Commentary

This month, the New York City Bar Association took up the cause of inmate Anthony Bottom, making an argument to the court that a state law banning felons from voting should be overturned because it violates the Voting Rights Act of 1965.

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John Kerry let slip a few gaffes in his run for president, and the one that may have hurt him most is barely remembered. In July, at a Bush-bashing fundraiser at Radio City Music Hall, Kerry told a group of Hollywood entertainers that they "conveyed the heart and soul of the country." The tribute was meant as warm thanks to celebrities like Whoopi Goldberg and Paul Newman who had just raised $7.5 million in a star-studded evening. But Kerry's words turned out to be a priceless gift to the Republicans, right up there with his windsurfing outing on Martha's Vineyard.

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Senior Fellow Nomi Prins reveals that it is not just individuals who would suffer economic uncertainty if social security were partially privatized — it's the entire U.S. budget.

The reality is that the fees alone involved in churning millions of tiny accounts would be individually higher than anything the government could capture more efficiently in bulk.

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With college costs running as high as $40,000 a year, House and Senate education committees have tuition control on their to-do lists.
 
"There are long-term financial implications for people starting out their lives with high debt levels," explained Tamara Draut, director of economic opportunity research at the Demos consultancy in New York.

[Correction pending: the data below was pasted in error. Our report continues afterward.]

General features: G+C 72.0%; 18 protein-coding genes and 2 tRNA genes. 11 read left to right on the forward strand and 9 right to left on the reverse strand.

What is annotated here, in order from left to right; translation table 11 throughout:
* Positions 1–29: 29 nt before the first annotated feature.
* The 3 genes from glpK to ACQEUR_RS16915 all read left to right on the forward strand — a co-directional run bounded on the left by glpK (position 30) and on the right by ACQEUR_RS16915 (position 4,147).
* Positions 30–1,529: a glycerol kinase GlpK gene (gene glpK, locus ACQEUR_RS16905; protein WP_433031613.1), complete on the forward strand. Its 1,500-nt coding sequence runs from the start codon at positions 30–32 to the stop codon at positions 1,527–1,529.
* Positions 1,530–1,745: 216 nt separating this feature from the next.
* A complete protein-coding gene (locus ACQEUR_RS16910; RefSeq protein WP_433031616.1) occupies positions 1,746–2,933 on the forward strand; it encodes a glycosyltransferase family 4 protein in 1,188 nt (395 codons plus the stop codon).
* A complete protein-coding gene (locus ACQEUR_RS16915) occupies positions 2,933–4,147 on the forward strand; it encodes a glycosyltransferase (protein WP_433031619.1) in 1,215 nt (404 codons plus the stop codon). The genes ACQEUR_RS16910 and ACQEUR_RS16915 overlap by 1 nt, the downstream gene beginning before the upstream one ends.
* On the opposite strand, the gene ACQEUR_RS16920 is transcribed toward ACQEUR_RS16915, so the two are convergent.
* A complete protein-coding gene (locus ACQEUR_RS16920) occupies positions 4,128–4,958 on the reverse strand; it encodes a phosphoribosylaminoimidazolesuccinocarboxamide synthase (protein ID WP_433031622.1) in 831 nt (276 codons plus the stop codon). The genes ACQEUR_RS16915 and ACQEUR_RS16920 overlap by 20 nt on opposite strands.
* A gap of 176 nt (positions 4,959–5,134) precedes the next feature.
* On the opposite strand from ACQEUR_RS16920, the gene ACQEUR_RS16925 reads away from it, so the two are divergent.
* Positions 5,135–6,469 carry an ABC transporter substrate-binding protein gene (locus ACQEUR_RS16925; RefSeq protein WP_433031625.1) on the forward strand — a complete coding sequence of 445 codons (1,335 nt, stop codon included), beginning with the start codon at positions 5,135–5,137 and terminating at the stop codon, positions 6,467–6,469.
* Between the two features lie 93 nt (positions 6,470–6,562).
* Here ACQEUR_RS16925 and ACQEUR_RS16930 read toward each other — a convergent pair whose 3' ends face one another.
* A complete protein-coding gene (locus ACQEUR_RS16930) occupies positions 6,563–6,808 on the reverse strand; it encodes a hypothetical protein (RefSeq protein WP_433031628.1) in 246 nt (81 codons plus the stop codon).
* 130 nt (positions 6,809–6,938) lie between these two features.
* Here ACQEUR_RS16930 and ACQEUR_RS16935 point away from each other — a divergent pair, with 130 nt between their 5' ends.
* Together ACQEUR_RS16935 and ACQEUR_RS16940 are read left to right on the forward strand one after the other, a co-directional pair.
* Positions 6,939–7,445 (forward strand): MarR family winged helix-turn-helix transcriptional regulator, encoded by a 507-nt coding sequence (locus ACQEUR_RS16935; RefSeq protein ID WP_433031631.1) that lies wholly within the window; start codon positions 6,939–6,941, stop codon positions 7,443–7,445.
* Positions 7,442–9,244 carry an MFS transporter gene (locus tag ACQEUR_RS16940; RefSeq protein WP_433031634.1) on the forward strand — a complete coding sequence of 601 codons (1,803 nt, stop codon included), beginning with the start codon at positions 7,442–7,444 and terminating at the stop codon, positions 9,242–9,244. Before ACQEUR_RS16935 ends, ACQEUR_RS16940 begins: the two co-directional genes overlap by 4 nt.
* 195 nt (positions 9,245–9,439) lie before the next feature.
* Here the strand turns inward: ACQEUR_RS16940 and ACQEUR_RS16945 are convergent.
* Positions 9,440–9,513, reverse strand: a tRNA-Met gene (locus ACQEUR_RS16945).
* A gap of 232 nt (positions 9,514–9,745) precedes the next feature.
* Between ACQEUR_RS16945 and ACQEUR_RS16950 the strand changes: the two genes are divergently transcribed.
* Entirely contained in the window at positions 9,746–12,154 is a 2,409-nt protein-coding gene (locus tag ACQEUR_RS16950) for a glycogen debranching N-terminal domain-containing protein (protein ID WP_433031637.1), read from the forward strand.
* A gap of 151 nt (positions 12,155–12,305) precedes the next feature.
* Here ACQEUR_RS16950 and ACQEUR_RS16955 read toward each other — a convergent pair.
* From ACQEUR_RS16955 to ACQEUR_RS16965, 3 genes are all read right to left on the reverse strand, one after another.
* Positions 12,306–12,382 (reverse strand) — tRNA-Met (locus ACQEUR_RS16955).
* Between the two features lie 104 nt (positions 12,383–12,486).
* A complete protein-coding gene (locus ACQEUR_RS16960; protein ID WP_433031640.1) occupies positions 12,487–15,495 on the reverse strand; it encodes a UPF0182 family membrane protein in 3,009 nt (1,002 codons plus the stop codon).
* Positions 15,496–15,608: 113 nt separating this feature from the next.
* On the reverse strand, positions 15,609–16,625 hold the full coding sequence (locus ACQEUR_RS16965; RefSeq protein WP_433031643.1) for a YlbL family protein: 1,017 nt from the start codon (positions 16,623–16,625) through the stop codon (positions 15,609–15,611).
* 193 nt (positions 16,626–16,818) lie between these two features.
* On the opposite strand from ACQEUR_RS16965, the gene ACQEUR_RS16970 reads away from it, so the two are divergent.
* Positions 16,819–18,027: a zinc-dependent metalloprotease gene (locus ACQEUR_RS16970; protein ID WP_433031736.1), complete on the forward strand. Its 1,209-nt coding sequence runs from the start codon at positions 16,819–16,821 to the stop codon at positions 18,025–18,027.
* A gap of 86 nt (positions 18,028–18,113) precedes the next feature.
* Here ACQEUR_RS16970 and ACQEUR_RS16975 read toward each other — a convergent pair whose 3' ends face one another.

Student loan obligations "limit career choices as well as people's ability to plan for retirement," said

Senior Fellow Jennifer Wheary writes that, as we come to the end of what will surely be known as a banner year for "moral values," it seems only appropriate to reflect on the place of religion in American politics and daily practice.

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NEW YORK -- We take great pleasure in answering the communication below from Miss Virginia O'Hanlon, a third-grade student from lower Manhattan.

I am eight years old.
Some of my friends say there is no Santa.
Please tell me the truth, is there a Santa Claus?

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Democracy Program Director Steve Carbo discusses the truth about vote suppression and system failures in communities of color.

The tactics are more subtle than in the old days, but suppression of votes in minority neighborhoods is very much alive and well.

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President Miles Rapoport highlights how the 2004 election confounded those who have blamed the flaws in our democracy on apathetic voters, apolitical young people, and a generalized culture of disengagement.

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Senior Fellow Rich Benjamin says that Bernard Kerik's 'nanny problem' highlights the issues of underpaid childcare providers and exploited immigrant labor.

Since one-third of American families with young children earn less than $25,000, it does not take a Nobel Laureate in mathematics to figure out that child care has become prohibitively expensive for many working families. The cost of child care has been rising at about 3 percent to 8 percent annually for several years, outpacing overall inflation.

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Senior Fellow David Callahan suggests that the steroid scandal in sports points to such deeper problems in American society as economic inequality and Social Darwinism.

One big reason for more cheating today is that we live in an age of vast income gaps, where the carrots for winners are bigger than ever.

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